CRUK funded research generates phenomenal amounts of research data. We’ll be encouraging and facilitating the sharing of high-quality research data for further cancer research, because research data is intellectually valuable for the entire cancer research community. We intend to work in partnerships with others to solve the challenges and realise the patient benefits of secure data-sharing to facilitate innovative data science and unlock insights from big data.
The foundations of our Research Data Strategy are to:
- Earn and maintain public and patient trust, confidence and support, as well as amplifying their voice in discussions around patient data.
- Make research data more findable, accessible, interoperable and reusable, whilst preserving security and privacy of patient data.
- Strengthen the national cancer data science environment.
- Build a collaborative and supportive cancer data science community.
- Translate discoveries into patient benefits through transparent and fair partnership with public, private and charity sectors, including universities, the NHS and commercial entities.
- Attract and retain data talent.
- Ensure equality, diversity and inclusion in those who do data science and patients who benefit from it.
- Improve environmental sustainability and efficiency of data science.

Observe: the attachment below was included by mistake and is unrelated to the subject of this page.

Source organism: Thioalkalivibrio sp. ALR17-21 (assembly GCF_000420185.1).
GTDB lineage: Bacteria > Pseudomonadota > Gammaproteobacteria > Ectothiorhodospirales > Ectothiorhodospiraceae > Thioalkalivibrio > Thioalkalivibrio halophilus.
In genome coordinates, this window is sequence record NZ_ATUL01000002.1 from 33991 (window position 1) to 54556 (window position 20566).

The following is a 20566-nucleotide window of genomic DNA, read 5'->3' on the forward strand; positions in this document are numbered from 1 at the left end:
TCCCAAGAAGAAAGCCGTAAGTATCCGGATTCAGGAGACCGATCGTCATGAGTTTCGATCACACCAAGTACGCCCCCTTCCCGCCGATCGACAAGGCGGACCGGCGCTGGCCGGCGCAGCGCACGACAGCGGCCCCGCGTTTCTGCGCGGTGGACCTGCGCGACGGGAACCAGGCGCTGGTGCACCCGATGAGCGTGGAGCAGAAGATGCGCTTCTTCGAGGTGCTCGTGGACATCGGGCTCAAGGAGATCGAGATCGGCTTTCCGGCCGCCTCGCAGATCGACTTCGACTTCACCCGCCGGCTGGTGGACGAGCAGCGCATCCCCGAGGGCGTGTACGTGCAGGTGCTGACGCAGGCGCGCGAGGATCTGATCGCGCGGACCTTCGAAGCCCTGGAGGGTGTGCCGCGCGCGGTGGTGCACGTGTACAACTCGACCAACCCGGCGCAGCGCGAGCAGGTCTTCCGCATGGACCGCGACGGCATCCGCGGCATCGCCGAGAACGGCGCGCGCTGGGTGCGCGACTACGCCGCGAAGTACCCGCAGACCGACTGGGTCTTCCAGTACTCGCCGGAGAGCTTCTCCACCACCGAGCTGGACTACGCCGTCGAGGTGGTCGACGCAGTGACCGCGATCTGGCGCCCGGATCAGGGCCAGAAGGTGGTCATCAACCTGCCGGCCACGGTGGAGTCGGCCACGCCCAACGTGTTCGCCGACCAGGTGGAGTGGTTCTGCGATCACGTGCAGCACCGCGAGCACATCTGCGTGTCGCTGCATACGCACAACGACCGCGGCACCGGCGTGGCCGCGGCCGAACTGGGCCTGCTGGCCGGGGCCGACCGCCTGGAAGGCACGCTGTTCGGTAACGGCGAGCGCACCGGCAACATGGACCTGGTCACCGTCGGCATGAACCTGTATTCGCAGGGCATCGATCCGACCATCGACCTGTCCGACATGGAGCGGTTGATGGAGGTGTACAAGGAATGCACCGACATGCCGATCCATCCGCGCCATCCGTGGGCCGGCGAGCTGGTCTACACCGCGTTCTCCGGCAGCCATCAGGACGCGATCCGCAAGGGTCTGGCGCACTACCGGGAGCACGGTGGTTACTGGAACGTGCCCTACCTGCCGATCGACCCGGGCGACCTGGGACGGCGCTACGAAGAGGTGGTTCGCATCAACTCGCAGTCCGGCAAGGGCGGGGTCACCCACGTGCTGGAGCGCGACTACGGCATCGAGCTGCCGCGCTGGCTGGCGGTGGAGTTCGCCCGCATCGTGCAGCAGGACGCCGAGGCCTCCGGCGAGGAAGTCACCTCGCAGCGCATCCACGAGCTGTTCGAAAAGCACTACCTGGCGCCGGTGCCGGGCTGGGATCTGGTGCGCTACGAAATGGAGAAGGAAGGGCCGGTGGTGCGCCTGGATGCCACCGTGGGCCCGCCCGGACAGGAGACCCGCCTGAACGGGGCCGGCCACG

The whole driving force of this strategy is to improve outcomes for cancer patients. Maximising the amount of knowledge the cancer research community can glean from all available data is the very thing that will allow us to learn from the patients that have suffered, and been lost to, cancer. The sheer power of the footprint they have left in the form of research and health data holds incredible potential. And it’s a potential we will work relentlessly to achieve because it will not only help improve outcomes for patients today, but also help bring forward the day when all cancers are cured.
Explore our Research Data Strategy
We need you…
We want your views as a researcher on this. If you would like to share your thoughts on what we are doing in this space, please contact me and let me know at firstname.lastname@example.org
Dr Melissa Lewis-Brown is Head of Research Data Strategy at Cancer Research UK